Now that Sen. Al Franken has been sworn in and Minnesota’s long electoral nightmare is over, it’s time to thoughtfully and deliberately examine the state’s recount procedure.
Twenty-four Minnesotans — scientifically selected Joes and Janes – have been quietly doing just that for the past month, with results scheduled for a national unveiling on July 18.
They are called the “Citizens Jury on Election Recounts,” a privately funded, Minnesota-born effort to engage citizens in critical policy-making recommendations. While their forthcoming findings and recommendations may not be earthshaking, they’ll be coming from a different point of view than legislators and policy wonks.
“I think there needs to be many different examinations of the lessons learned from the recount,” said Minnesota Secretary of State Mark Ritchie, who, along with Rep. Laura Brod, R-New Prague, has endorsed the citizen jury concept for this hyperlocal and hypertopical issue. “Citizens are the ones participating in the elections, and they have felt the effects of not having a senator for many months. They have an important stake in describing what they’ve learned and making suggestions for improvements.”
During the course of two long weekends so far, in chandeliered meeting rooms of the Hilton Minneapolis, these 24 Minnesotans from around the state have gathered. They were selected from an original sample of 7,500 Minnesotans.
Some dressed in jeans, T-shirts and backward baseball caps, they’ve heard from experts. Some munching on scones and sipping coffee, they’ve examined data.
Surrounded by large tablet-like sheets of paper with lists neatly printed in Magic Marker, they’ve been bombarded with the value of civil discourse and a kindly but frank process.
From Becker, Detroit Lakes, St. Paul, Willmar and points in between, they’ve climbed a steep learning curve together. In all, each member will complete nine days of work over three weekends and be paid $1,300.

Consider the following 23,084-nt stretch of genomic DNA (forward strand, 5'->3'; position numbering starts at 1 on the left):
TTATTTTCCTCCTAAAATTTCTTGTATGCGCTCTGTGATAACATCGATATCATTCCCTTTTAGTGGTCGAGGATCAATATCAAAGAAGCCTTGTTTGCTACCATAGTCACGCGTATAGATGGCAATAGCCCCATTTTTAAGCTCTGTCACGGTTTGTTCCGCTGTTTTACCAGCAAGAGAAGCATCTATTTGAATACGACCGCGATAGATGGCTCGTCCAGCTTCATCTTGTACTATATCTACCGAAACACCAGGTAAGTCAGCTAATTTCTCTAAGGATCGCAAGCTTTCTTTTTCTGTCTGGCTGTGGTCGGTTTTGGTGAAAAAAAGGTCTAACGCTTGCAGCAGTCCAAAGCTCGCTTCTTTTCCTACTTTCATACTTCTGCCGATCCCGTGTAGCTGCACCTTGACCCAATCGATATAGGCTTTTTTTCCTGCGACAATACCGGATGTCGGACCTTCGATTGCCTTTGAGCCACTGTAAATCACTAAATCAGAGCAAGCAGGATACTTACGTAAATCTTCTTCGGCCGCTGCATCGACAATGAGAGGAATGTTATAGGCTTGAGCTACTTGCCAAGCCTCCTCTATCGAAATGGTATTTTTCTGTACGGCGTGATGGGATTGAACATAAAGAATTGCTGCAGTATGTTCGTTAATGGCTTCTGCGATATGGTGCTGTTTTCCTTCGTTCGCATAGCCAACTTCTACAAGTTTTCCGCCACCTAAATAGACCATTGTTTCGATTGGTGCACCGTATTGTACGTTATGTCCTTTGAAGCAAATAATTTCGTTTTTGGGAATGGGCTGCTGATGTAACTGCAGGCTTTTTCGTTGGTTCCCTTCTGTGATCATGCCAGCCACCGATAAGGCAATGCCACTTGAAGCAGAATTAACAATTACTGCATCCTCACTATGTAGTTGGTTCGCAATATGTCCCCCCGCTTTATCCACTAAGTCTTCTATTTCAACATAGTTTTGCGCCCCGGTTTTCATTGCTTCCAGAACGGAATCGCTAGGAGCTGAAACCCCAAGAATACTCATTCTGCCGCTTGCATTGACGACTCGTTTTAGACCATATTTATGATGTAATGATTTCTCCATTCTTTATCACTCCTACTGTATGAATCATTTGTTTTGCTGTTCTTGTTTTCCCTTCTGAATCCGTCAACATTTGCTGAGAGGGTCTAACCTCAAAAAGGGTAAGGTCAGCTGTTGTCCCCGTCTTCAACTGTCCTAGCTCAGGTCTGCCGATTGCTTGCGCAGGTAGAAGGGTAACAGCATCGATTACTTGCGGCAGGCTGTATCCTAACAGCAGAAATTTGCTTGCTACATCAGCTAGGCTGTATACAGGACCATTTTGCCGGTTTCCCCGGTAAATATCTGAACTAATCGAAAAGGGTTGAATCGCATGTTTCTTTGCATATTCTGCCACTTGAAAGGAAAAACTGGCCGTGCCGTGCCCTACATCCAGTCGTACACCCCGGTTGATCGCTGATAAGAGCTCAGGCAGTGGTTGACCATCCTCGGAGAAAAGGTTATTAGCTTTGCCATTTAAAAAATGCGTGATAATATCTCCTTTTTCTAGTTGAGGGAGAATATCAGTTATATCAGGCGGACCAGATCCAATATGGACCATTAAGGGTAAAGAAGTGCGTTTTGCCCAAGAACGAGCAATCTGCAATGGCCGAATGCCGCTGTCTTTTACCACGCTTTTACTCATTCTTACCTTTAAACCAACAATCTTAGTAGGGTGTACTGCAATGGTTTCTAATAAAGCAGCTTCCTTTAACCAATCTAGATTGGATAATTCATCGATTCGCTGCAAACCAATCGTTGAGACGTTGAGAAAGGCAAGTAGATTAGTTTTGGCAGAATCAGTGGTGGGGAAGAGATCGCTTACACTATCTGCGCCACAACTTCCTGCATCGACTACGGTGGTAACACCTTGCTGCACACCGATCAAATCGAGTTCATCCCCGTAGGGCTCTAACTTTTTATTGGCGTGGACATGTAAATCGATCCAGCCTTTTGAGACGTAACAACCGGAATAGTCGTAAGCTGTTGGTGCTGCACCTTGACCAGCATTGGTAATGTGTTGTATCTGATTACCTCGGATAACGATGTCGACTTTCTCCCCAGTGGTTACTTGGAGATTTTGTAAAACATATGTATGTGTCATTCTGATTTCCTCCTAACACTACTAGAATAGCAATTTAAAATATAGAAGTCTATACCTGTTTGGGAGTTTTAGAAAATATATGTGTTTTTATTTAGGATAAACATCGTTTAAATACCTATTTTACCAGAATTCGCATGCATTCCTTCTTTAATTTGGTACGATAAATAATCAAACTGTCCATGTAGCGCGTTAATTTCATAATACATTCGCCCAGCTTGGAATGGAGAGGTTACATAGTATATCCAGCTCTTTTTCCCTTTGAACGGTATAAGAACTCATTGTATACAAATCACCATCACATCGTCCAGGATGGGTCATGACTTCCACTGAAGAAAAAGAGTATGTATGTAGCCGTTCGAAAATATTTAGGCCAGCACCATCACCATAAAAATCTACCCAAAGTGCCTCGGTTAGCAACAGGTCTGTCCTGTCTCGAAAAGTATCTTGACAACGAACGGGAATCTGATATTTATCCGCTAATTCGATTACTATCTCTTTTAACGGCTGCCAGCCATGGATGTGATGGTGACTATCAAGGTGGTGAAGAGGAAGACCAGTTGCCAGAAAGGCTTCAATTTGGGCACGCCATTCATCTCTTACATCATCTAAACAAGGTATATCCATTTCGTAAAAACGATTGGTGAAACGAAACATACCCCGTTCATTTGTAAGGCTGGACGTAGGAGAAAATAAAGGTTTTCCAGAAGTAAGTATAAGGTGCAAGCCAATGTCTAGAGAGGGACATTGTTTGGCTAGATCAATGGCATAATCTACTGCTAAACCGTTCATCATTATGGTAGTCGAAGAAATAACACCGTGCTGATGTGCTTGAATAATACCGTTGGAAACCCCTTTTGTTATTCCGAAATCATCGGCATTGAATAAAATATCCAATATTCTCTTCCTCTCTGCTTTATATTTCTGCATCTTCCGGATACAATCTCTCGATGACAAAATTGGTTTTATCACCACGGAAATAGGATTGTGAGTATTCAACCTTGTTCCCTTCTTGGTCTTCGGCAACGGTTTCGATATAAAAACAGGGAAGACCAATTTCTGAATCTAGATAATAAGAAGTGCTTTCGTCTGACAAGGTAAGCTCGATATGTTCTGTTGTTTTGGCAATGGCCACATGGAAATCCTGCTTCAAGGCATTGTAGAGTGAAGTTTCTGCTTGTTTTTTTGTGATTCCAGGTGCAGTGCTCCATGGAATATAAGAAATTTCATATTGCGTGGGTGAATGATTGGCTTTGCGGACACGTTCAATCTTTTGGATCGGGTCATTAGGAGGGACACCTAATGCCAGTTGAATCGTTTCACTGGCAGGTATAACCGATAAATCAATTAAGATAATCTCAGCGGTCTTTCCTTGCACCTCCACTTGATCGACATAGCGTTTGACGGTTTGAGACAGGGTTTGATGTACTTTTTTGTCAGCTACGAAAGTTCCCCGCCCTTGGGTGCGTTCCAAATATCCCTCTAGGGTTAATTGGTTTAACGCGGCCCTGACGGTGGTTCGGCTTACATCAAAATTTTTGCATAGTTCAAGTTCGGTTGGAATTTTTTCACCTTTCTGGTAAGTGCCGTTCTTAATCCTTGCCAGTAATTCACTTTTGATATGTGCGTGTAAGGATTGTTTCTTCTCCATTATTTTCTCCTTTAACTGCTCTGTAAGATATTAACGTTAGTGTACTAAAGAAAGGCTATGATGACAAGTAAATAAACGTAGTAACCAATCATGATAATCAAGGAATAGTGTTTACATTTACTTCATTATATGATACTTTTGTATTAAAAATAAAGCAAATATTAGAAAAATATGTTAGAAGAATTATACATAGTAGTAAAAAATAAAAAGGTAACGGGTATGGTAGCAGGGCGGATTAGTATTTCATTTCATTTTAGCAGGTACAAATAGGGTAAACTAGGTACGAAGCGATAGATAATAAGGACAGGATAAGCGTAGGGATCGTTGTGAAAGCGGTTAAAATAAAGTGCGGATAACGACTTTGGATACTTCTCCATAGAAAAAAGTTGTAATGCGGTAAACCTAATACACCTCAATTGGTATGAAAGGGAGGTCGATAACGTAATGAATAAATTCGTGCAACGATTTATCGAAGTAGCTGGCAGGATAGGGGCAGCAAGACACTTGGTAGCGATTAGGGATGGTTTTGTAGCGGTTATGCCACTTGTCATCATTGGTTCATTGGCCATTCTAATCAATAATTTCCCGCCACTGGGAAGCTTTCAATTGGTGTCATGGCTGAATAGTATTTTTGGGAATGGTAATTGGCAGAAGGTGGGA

Their charge is to examine the election process and how to handle the matter of absentee ballots and recounts. In the pressure cooker of large sessions and small group gatherings, these regular folks are developing solutions and recommendations for elected officials, in Minnesota and nationwide.
(For the record, I had a small part in the proceedings. Because I covered the recount for MinnPost, I was asked to make a brief presentation to the Citizens Jury and answer some questions from jurors during the panel’s first weekend in June.)
Citizens jury concept
The recounts jury is in the draft stage now, and it seems as if its members are headed toward recommending that the state’s absentee voting materials be easier to understand and fill out.
Other topics up for discussion:
• Whether election certificates should be awarded provisionally so a recount winner could be seated sooner rather than later.
• A new way to comprehensively evaluate election practices even before recounts begin.
• The role of political parties in the recount process.
• The timing of primary elections.
Issues such as “early voting” and signature mismatches on absentee ballots have been kicked around, too.
The nation’s chief election officials — members of the National Association of Secretaries of State, or NASS — will be the first audience of the jury’s verdict. The final jury session and announced recommendations will come when NASS meets in the very same Hilton next week.
But as much as the details of their recommendations, it is the citizens jury concept itself — born 35 years ago in Minnesota — that seems to be regaining some national traction.
Among those partnering with the Citizens Jury on Election Recounts is the Council on State Governments, the national non-partisan organization of elected and appointed state officials.
Locally, the driver of much of this is former Minnesota Senate Majority Leader John Hottinger, who once chaired a CSG committee on early childhood education and has strong ties to the organization. Hottinger, now a consultant on civic engagement matters, works regularly for Promoting Healthy Democracy, a nonprofit that works on citizen-focused projects.